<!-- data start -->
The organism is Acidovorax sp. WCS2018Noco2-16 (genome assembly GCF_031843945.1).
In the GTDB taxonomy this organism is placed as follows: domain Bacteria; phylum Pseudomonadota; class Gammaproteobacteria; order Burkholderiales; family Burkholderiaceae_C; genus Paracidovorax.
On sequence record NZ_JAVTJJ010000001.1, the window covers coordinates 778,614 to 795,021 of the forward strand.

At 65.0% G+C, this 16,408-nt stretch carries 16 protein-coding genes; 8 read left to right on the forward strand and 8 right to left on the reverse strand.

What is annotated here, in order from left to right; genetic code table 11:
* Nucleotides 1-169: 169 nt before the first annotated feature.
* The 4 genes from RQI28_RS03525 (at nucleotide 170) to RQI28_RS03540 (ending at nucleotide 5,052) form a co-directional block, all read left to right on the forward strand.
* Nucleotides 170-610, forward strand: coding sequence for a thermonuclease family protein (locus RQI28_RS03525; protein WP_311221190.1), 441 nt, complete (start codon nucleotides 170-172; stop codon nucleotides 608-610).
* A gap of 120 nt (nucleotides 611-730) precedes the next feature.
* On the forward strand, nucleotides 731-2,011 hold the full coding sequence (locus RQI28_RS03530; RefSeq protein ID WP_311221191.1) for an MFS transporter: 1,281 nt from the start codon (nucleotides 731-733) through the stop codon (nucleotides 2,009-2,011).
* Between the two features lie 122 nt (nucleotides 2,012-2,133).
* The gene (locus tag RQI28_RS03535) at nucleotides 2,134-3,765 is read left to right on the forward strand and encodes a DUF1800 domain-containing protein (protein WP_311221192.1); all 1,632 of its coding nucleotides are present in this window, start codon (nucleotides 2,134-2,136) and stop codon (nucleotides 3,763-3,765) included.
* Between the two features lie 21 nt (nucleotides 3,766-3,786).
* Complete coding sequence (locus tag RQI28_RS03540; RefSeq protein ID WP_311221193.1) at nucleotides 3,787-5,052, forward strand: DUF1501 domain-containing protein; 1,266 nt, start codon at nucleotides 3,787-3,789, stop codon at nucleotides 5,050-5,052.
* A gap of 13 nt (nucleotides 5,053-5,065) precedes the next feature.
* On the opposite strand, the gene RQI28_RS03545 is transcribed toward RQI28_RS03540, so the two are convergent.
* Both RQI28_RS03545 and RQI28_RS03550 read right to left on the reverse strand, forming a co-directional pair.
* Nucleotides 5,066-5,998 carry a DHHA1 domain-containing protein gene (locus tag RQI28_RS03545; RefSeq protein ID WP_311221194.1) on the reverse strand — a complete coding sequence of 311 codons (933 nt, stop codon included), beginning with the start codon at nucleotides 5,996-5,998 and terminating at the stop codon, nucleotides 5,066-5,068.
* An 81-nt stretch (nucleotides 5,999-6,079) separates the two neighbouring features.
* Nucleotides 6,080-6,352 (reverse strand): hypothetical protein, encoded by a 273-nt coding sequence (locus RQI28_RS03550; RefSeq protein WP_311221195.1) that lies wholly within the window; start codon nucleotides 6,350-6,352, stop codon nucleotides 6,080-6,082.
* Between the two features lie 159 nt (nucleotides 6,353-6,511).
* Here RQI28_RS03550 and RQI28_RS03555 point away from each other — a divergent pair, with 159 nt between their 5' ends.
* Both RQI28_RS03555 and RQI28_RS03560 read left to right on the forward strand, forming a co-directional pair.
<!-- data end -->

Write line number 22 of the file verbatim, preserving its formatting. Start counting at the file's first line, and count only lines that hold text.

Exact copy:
* Here RQI28_RS03550 and RQI28_RS03555 point away from each other — a divergent pair, with 159 nt between their 5' ends.